Some of the other improvements of these methods, during the second
Claimed advantages of low – and high-order panel codes
* This is a major advantage for the comparatively untrained user. Also this feature allows for an easy treatment of very narrow gaps where viscous effects control the otherwise high-speed inviscid flow (see Example 6 in
half of the 1980s, was the addition of an unsteady motion option,12 13 and an overall numeric optimization of the method (in terms of computer memory requirement and efficiency of matrix solver). Such a code is PM ARC1214 (Panel Method Ames Research Center) which was developed at NASA Ames and is now suitable for personal computers.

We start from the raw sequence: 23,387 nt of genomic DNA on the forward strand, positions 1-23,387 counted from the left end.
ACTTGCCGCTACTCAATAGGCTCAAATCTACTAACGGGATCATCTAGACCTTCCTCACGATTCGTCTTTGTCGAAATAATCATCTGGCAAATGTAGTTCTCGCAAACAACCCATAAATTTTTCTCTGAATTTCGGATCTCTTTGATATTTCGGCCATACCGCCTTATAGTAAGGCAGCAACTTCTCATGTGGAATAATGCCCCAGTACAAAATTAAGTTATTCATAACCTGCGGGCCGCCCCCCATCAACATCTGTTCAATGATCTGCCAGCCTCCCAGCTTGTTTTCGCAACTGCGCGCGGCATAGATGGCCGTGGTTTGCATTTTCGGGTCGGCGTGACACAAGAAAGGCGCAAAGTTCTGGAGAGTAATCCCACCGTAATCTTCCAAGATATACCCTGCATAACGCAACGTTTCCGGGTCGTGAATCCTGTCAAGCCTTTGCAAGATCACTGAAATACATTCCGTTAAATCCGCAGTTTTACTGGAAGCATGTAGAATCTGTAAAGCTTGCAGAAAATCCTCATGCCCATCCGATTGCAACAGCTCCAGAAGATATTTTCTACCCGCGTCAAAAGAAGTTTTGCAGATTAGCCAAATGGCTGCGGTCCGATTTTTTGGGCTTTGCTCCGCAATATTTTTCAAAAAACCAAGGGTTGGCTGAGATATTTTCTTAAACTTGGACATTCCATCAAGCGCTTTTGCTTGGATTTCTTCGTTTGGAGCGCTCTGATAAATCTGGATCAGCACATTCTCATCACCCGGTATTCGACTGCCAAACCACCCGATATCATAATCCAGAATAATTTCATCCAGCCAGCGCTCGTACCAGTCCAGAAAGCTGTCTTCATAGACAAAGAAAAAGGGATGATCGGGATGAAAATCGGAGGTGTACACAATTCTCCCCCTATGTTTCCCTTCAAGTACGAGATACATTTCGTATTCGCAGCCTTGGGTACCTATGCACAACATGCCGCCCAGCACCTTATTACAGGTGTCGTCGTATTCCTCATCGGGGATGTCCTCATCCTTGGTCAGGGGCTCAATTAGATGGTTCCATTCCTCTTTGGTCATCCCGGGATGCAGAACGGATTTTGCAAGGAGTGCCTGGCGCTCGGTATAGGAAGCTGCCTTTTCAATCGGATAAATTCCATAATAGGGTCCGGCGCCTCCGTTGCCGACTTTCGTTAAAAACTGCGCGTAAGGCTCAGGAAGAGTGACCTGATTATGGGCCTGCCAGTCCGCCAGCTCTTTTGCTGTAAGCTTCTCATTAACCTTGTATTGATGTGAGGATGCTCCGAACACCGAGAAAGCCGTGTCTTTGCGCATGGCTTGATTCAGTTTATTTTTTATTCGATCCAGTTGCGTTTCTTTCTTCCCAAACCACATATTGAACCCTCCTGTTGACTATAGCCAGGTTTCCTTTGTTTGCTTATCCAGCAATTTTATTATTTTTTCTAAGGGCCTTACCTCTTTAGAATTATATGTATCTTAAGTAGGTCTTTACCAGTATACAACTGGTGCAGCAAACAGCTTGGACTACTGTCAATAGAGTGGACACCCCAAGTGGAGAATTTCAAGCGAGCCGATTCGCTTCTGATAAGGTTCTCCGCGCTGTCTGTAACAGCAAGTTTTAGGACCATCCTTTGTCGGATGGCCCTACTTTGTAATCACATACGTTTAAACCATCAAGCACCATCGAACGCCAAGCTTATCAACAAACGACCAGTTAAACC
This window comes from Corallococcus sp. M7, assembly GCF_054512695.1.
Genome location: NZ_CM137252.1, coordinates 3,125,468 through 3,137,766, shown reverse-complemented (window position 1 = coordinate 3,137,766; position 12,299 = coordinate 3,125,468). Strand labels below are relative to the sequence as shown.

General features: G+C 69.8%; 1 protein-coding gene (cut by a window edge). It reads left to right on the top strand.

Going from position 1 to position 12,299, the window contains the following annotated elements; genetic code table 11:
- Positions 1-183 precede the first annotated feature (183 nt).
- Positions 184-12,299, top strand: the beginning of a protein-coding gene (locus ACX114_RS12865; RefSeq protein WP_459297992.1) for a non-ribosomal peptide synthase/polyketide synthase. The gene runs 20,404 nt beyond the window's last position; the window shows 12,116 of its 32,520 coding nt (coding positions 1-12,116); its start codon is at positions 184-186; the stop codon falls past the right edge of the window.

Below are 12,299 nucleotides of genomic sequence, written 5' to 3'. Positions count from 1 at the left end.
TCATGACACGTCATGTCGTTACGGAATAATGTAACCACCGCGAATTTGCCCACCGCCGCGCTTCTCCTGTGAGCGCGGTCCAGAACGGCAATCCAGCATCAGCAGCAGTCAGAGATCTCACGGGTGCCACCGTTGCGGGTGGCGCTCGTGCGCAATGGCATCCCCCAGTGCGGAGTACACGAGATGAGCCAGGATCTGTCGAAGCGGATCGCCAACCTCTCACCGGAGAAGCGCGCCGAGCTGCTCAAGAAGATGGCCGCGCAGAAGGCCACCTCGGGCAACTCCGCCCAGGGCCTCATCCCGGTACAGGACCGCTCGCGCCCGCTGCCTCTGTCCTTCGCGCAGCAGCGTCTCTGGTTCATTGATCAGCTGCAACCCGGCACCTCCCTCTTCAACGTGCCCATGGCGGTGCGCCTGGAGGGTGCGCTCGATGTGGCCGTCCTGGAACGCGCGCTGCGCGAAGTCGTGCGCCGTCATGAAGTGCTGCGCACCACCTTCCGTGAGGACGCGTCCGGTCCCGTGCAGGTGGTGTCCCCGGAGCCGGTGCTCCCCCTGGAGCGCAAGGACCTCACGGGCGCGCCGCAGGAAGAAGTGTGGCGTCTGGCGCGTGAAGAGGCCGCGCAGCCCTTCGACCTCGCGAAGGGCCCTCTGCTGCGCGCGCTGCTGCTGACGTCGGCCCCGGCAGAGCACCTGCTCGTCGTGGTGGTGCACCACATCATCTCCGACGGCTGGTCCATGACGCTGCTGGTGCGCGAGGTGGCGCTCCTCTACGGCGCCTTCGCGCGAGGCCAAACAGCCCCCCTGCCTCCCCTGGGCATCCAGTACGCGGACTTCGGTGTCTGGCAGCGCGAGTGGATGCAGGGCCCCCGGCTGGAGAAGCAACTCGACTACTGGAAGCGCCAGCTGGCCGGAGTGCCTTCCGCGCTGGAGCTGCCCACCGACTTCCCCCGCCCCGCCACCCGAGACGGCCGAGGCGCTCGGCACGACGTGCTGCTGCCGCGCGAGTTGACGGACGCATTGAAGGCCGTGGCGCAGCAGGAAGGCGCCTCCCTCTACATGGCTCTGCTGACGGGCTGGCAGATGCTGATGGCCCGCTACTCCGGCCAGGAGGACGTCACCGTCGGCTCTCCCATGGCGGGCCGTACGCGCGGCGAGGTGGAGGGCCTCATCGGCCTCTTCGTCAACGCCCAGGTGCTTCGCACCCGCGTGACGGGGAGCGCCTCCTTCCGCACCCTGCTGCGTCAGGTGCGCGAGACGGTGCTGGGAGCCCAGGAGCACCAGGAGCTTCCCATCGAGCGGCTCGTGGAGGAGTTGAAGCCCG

The recent trend of some code developers toward the use of low-order methods, and the fact that many different methods are now being used, led to several comparison studies (such as in Ref. 12.15). This particular study indicates that low-order methods are clearly faster and cheaper to operate. Some of the claimed advantages of each of the methods are listed in Table 12.2 and the decision of which one to choose for a particular application is not obvious. It is important to point out that “any method will provide good results after validating it through a large number of test cases” (free quote of Dr. John Hess).